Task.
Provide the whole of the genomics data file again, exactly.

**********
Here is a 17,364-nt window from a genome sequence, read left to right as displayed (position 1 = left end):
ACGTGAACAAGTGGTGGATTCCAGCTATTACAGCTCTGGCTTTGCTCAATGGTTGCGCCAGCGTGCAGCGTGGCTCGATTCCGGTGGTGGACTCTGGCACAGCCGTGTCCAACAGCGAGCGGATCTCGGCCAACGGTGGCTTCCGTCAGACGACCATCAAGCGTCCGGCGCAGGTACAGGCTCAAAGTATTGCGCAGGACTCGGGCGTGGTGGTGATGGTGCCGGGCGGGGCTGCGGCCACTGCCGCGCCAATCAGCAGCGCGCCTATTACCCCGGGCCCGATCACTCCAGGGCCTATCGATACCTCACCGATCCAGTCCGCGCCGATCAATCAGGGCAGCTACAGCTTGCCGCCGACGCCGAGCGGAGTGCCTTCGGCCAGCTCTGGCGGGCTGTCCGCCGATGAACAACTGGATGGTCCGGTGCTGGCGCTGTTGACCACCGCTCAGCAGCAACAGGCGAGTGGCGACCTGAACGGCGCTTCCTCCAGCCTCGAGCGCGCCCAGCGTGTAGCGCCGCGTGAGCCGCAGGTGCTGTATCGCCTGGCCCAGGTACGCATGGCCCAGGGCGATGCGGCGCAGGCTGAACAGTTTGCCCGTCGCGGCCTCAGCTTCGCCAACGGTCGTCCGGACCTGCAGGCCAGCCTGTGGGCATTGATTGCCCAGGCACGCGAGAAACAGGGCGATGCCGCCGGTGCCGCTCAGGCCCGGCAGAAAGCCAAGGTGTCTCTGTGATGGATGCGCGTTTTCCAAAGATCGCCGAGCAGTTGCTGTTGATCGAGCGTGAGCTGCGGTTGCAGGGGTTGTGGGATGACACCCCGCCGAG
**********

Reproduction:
Here is a 17,364-nt window from a genome sequence, read left to right as displayed (position 1 = left end):
ACGTGAACAAGTGGTGGATTCCAGCTATTACAGCTCTGGCTTTGCTCAATGGTTGCGCCAGCGTGCAGCGTGGCTCGATTCCGGTGGTGGACTCTGGCACAGCCGTGTCCAACAGCGAGCGGATCTCGGCCAACGGTGGCTTCCGTCAGACGACCATCAAGCGTCCGGCGCAGGTACAGGCTCAAAGTATTGCGCAGGACTCGGGCGTGGTGGTGATGGTGCCGGGCGGGGCTGCGGCCACTGCCGCGCCAATCAGCAGCGCGCCTATTACCCCGGGCCCGATCACTCCAGGGCCTATCGATACCTCACCGATCCAGTCCGCGCCGATCAATCAGGGCAGCTACAGCTTGCCGCCGACGCCGAGCGGAGTGCCTTCGGCCAGCTCTGGCGGGCTGTCCGCCGATGAACAACTGGATGGTCCGGTGCTGGCGCTGTTGACCACCGCTCAGCAGCAACAGGCGAGTGGCGACCTGAACGGCGCTTCCTCCAGCCTCGAGCGCGCCCAGCGTGTAGCGCCGCGTGAGCCGCAGGTGCTGTATCGCCTGGCCCAGGTACGCATGGCCCAGGGCGATGCGGCGCAGGCTGAACAGTTTGCCCGTCGCGGCCTCAGCTTCGCCAACGGTCGTCCGGACCTGCAGGCCAGCCTGTGGGCATTGATTGCCCAGGCACGCGAGAAACAGGGCGATGCCGCCGGTGCCGCTCAGGCCCGGCAGAAAGCCAAGGTGTCTCTGTGATGGATGCGCGTTTTCCAAAGATCGCCGAGCAGTTGCTGTTGATCGAGCGTGAGCTGCGGTTGCAGGGGTTGTGGGATGACACCCCGCCGAG